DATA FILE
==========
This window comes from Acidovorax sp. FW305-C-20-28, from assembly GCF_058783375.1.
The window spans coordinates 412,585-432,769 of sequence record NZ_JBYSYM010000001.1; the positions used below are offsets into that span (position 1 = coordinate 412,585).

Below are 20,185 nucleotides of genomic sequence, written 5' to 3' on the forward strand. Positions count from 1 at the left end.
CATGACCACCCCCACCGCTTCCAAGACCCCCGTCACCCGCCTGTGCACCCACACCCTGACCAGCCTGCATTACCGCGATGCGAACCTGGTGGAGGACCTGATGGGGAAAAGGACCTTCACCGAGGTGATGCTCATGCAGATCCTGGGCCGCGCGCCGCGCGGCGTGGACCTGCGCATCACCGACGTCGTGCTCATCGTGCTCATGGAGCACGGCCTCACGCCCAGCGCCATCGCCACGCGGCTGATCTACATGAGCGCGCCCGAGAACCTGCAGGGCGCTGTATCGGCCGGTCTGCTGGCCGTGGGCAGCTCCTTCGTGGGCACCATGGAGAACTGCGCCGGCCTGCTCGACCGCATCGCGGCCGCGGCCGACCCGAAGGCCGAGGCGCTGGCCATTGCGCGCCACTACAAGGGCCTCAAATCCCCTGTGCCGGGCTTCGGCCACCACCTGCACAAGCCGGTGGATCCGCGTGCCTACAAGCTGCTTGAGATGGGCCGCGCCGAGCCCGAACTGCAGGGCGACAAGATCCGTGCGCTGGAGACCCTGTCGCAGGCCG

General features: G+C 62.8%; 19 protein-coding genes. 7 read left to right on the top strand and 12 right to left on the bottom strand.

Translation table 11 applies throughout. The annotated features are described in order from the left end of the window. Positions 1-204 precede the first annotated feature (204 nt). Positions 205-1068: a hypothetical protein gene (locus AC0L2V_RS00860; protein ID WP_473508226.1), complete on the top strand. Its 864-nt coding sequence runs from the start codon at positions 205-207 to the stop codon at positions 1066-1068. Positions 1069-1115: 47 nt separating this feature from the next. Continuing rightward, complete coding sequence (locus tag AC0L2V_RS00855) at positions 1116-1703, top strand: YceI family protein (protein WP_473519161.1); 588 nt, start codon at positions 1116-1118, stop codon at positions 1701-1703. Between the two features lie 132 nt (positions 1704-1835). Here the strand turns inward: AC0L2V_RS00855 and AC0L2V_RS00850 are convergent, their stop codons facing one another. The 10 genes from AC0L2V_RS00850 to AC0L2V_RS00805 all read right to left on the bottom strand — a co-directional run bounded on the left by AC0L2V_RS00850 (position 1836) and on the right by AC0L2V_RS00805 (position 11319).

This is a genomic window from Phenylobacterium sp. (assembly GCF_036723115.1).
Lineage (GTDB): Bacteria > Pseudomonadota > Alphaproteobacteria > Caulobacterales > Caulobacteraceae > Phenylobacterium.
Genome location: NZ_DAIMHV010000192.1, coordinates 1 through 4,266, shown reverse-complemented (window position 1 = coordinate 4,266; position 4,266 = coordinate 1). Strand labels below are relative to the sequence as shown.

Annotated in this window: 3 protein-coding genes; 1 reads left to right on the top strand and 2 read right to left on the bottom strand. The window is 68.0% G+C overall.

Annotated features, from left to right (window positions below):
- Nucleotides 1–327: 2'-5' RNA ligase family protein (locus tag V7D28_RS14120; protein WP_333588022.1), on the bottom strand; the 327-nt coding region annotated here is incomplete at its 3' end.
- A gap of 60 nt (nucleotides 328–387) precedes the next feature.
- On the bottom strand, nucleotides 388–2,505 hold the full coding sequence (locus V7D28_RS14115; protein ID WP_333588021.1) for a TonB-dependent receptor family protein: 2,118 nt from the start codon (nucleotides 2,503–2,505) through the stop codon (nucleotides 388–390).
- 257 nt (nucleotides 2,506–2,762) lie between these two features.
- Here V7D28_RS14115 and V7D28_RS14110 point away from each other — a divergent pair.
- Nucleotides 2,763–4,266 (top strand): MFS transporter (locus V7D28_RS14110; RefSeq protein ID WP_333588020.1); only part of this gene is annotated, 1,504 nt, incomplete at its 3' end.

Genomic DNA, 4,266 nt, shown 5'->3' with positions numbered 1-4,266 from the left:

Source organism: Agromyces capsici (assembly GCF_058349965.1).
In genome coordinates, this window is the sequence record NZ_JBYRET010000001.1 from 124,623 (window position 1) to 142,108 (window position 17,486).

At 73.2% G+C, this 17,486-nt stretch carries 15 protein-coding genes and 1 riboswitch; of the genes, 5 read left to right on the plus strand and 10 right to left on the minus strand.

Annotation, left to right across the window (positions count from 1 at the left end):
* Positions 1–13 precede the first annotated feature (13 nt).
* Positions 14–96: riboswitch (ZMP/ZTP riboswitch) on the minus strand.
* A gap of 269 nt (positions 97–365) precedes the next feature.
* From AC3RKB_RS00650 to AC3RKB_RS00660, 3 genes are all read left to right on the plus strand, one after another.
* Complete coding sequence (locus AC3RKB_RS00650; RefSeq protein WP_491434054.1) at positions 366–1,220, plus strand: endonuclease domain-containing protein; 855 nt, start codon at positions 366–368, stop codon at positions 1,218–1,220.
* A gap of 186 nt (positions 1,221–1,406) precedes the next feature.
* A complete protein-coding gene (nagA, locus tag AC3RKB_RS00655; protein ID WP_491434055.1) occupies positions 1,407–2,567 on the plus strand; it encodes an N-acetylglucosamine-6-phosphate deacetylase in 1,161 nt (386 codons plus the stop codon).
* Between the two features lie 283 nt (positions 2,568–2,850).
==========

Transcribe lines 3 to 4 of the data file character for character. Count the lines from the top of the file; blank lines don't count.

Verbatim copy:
Below are 20,185 nucleotides of genomic sequence, written 5' to 3' on the forward strand. Positions count from 1 at the left end.
CATGACCACCCCCACCGCTTCCAAGACCCCCGTCACCCGCCTGTGCACCCACACCCTGACCAGCCTGCATTACCGCGATGCGAACCTGGTGGAGGACCTGATGGGGAAAAGGACCTTCACCGAGGTGATGCTCATGCAGATCCTGGGCCGCGCGCCGCGCGGCGTGGACCTGCGCATCACCGACGTCGTGCTCATCGTGCTCATGGAGCACGGCCTCACGCCCAGCGCCATCGCCACGCGGCTGATCTACATGAGCGCGCCCGAGAACCTGCAGGGCGCTGTATCGGCCGGTCTGCTGGCCGTGGGCAGCTCCTTCGTGGGCACCATGGAGAACTGCGCCGGCCTGCTCGACCGCATCGCGGCCGCGGCCGACCCGAAGGCCGAGGCGCTGGCCATTGCGCGCCACTACAAGGGCCTCAAATCCCCTGTGCCGGGCTTCGGCCACCACCTGCACAAGCCGGTGGATCCGCGTGCCTACAAGCTGCTTGAGATGGGCCGCGCCGAGCCCGAACTGCAGGGCGACAAGATCCGTGCGCTGGAGACCCTGTCGCAGGCCG